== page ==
Jane Fonda: We women don't close up shop 'down there' just because we're older

Veteran actresses Jane Fonda, Diane Keaton, Mary Steenburgen and Candice Bergen, the stars of new film Book Club, talk to Laura Harding about misogyny, ageism and sex when you're past 60

Diane Keaton, Candice Bergen, Jane Fonda and Mary Steenburgen in Book Club

HOLLYWOOD isn't always kind to women of a certain age, but especially not to women north of retirement age. They can be reduced to sickly or silly – or just downright excluded from the narrative altogether.

So it's something of a miracle to see a film top-lined by four female stars with a combined age of 289.

Book Club brings together the talents of Jane Fonda, Diane Keaton, Mary Steenburgen and Candice Bergen, all Oscar winners or nominees, for a tale about four friends who read Fifty Shades Of Grey in their monthly gathering.

It's the kind of story about female friendships, of wine-drinking confidantes – not to mention sexual shenanigans – that is normally left to women half their age (think Sex And The City, Bridesmaids and Girls Trip).

"Older women are the fastest growing demographic in the world," 80-year-old Fonda says. "It's very smart to make movies that would appeal to us and it's also important because it shows that just because you're old, it doesn't mean that you have to stop living in the full sense of the word."

Steenburgen (65), who began acting with Jack Nicholson in the 1970s and who is perhaps best known for her role in the 1989 comedy Parenthood, agrees. "It's kind of a miracle actually that it ever occurred because Hollywood does ask you in some ways to rather disappear as you get older.

"That is a shame because people should be able to enjoy life and be reflected in movies and television and scripts as long as they are alive, so it's quietly subversive and revolutionary that it occurred at all."

Proof of this miracle lies in the fact the film's director Bill Holderman had to fight to cast his leading ladies.

"The studio wanted younger women to play the roles," Academy Award-nominated actress and former model Bergen (72) reveals. "Bill said, 'No, the whole point is that they are older women and the challenges that women this age face'."

Fonda is matter-of-fact about the situation. "It's an industry that is very much driven by youth and beauty. Ageism is alive and well. I think that is beginning to change though – I am not only in this movie but I'm in a very big hit series called Grace and Frankie [with Lily Tomlin], also about older women, so it feels very good."

Now these actresses hope the film's racy themes demonstrate that older women have an appetite for more than just soft foods.

"They will realise they are making a big mistake if they assume that we close up shop down there, just because we are older," Fonda says with a twinkle in her eye.

"If everybody can agree on an age that they want to totally give it up then I guess we could reflect that in a movie," Steenburgen adds. "But since that is such a dumb idea then maybe it's fine to see people having fun at our age."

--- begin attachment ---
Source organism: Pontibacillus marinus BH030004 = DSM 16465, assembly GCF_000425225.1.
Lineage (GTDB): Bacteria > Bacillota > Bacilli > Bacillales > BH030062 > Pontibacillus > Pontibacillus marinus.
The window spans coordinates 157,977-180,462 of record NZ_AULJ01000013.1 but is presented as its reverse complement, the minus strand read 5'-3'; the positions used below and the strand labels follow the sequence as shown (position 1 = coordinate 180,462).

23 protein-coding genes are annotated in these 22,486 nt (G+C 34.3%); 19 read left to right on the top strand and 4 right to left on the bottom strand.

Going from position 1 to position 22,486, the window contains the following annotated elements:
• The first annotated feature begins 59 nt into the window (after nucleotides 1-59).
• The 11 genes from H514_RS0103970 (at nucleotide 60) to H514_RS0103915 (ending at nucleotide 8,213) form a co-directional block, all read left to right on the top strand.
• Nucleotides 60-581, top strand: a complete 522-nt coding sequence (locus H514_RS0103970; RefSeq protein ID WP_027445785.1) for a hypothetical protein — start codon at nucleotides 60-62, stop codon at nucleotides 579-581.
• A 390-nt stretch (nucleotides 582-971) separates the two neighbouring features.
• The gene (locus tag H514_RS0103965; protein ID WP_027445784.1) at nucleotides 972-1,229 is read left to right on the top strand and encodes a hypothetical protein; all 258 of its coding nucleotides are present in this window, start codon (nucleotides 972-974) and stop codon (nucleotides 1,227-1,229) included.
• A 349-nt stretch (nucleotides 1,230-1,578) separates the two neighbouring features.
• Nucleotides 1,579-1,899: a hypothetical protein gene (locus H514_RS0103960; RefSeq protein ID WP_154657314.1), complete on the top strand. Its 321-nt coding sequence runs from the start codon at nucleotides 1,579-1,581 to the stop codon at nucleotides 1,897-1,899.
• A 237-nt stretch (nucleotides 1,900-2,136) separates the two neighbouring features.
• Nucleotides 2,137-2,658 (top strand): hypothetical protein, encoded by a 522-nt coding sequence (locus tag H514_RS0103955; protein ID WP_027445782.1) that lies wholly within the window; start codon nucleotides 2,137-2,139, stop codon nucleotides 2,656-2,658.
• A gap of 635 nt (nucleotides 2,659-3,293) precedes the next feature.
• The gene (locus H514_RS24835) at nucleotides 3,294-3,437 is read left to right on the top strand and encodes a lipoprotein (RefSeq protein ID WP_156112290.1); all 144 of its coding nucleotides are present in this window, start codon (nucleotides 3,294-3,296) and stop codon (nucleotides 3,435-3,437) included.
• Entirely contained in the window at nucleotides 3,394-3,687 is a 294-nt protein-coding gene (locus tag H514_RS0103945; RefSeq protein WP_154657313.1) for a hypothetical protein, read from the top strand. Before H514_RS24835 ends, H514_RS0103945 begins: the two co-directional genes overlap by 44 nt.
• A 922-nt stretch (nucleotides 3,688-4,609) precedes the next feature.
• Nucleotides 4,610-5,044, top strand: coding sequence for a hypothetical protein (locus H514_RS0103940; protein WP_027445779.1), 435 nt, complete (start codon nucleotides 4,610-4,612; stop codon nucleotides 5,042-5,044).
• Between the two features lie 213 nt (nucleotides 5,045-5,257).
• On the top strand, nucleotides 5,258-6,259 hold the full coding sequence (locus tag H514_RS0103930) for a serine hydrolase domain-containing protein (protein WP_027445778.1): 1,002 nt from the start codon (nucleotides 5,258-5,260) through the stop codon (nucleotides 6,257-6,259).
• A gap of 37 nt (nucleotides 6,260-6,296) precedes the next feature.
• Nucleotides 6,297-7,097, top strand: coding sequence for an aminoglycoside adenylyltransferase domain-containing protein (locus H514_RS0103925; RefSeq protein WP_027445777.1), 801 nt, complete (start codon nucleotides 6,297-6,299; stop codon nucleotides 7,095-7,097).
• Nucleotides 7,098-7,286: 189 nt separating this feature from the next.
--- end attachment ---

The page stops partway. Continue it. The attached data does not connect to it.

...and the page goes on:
But Keaton (72), one of America's most respected actresses, whose first big role was in The Godfather (1972), concedes that it is still "tough" for older women in Hollywood, and that she is among the rare few who still have a vibrant career.

"It's always tough for older people," she says. "They are used less frequently in every field, it's not just in the performing arts, so we are fortunate."

Steenburgen looks despondent. "We have so many friends that never work that should work, all of us do. It was a privilege to do this but it's hard not to want it to open up things for our sisters that are our age."

Which brings us on to the subject of the Time's Up movement, which aims to open up the industry for the whole sisterhood, young and old alike.

For Keaton, it all comes down to two words. "Equal pay. I think that is the central theme for me. You are paid the same as all the men and for what you're worth and your value. That is fair and with that, I think, comes other things that come along with it."

Steenburgen nods vigorously. "In the business world, when women are paid comparably to men it's quite obvious these things aren't so prevalent."

Fonda, who has been an activist since her days as one of the most prominent public faces in the anti-Vietnam War movement in the United States, is sure that today's movement will create lasting change.

"I think it had an impact on the verdict around Bill Cosby," she says. "The Me Too movement has grown into becoming the Time's Up movement.

"We are making structural changes, policy changes, and joining forces with women in other sectors – janitors, domestic workers, farm workers, office workers – to create safe and equal working spaces.

"It doesn't have to grab attention, we just have to change things. It can be quiet, behind the scenes, but women are speaking up now about the need to have equal pay and to have diversity in all aspects of all industries.

"When we are respected and when that respect is reflected in our salaries, there is much less sexual violence and sexual harassment."

"It has already created the change," Bergen adds. "It almost overnight changed behaviour, because people are terrified.

"People have to work at it being a lasting change, because that behaviour will always resurface, but I think as long as people insist on it remaining, it will stay."

:: Book Club is in cinemas from June 1. See our review in tomorrow's Scene section.

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